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CHESTER — New Englander Dan Cluchey was an Obama administration speechwriter and advisor on such issues as health care and trade when he fled the nation's capital to nurture a career penning fiction.

If only the former Washington staffer had foreseen the recent dawning of "alternative facts."

"I find it all ironic," admits Cluchey, author of the new novel "The Life of the World to Come" and one of five debut writers at Misty Valley Books' 23rd annual "New Voices" literary event Saturday.

"This is a book about a character who faces a sudden and unwelcome break from the status quo," he told a crowd at Chester's historic old stone First Universalist Parish, "and has to deal with a sense of impending doom."

When people used to ask if the novel was an allegory upon its publication last summer, Cluchey said no. Then Donald Trump won election as president.

"Now it's a rich parable," the author noted only half-jokingly as Trump's inauguration has springboarded George Orwell's dystopian vision "1984" to the top of's best-seller list.

Ever since Dennis Lehane appeared in 1995 before scoring his best-selling "Mystic River," "New Voices" has a long history of introducing up-and-coming names, be it Gregory Maguire, who saw his novel "Wicked" turn into a Broadway musical; Elizabeth Strout, who'd go on to win the Pulitzer Prize for "Olive Kitteridge," or Colum McCann, who'd nab the National Book Award for "Let the Great World Spin."

Cluchey took the stage Saturday with four fellow novelists boasting equally unique backgrounds.

New Yorker Adelia Saunders wrote "Indelible" after earning a master's degree from Georgetown University's School of Foreign Service, teaching English in Paris, assisting an agricultural economist in Uganda and reporting for an independent newswire at the United Nations.

Philadelphia native Tom McAllister drafted "The Young Widower's Handbook" (just selected by Barnes & Noble as a 2017 "Discover Great New Writers" title) after penning "Bury Me in My Jersey: A Memoir of My Father, Football, and Philly."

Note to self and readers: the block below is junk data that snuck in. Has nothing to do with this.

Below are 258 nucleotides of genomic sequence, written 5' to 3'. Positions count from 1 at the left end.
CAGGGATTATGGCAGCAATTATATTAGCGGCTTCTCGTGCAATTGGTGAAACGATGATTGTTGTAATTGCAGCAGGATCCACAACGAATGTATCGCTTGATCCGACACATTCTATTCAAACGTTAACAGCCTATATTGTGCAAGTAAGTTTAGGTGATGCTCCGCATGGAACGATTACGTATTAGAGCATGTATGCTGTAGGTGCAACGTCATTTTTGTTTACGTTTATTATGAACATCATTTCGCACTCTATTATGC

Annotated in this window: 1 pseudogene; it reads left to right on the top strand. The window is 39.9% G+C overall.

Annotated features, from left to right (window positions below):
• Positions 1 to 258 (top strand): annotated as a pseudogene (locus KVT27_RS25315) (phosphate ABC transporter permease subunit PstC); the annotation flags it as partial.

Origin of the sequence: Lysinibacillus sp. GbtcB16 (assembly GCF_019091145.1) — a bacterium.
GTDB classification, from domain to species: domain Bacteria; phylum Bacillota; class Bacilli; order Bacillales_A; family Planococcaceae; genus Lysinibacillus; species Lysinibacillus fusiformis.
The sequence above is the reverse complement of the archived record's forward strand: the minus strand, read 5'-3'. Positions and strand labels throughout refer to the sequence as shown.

Brooklyn resident Rebecca Dinerstein came up with "The Sunlit Night" after traveling to Norway to learn the language and write a bilingual collection of poems ("Lofoten," deemed "exquisite" by Cosmopolitan magazine) reflecting that country's two extreme seasons: 24 hours of darkness and 24 hours of light.

And Kaitlyn Greenidge finished "We Love You, Charlie Freeman" after assisting Colson Whitehead, winner of the National Book Award for "The Underground Railroad," and visiting Vermont as a Middlebury Bread Loaf School of English scholar and Johnson State College emerging writer.

Greenidge's work, deemed "terrifically auspicious" by the New York Times, is described as a comedic yet cautionary tale about a black family that moves into a white New England neighborhood to teach sign language to a chimpanzee.

Sound far-fetched? It's actually inspired by several true stories.

"This book is an attempt to join in the conversation that the United States has had since its founding, our never-ending story and cry and argument about race," Greenidge said. "It's an attempt to make peace with the language we have now, in this moment — broken and inadequate and wondrous all at once."

This year's "New Voices" marked a change in ownership for its sponsors at Misty Valley Books. Bill and Lynne Reed, shopkeepers since 2001, recently sold the 30-year-old shop to Phoenix Books, which operates stores in Burlington, Essex and Rutland.

New owner Michael DeSanto opened Saturday's event by reporting that 74-year-old Northeast Kingdom novelist Howard Frank Mosher, who died over the weekend of cancer, just received Burlington City Arts $10,000 Herb Lockwood Prize for "having a beneficent influence on the Vermont community."

"As an independent bookstore struggling against the powers that be, we wouldn't be able to do it without someone who is as incredibly loyal as Howard," DeSanto said. "He never missed coming whenever I asked. If you want to get a real flavor of Vermont, read one of his books."

DeSanto hoped the weekend gathering would launch a new generation of talent.

"'New Voices' is a signature event," he said, "and we're looking forward to continuing the tradition."

Kevin O'Connor is a Reformer contributor and correspondent who can be contacted at

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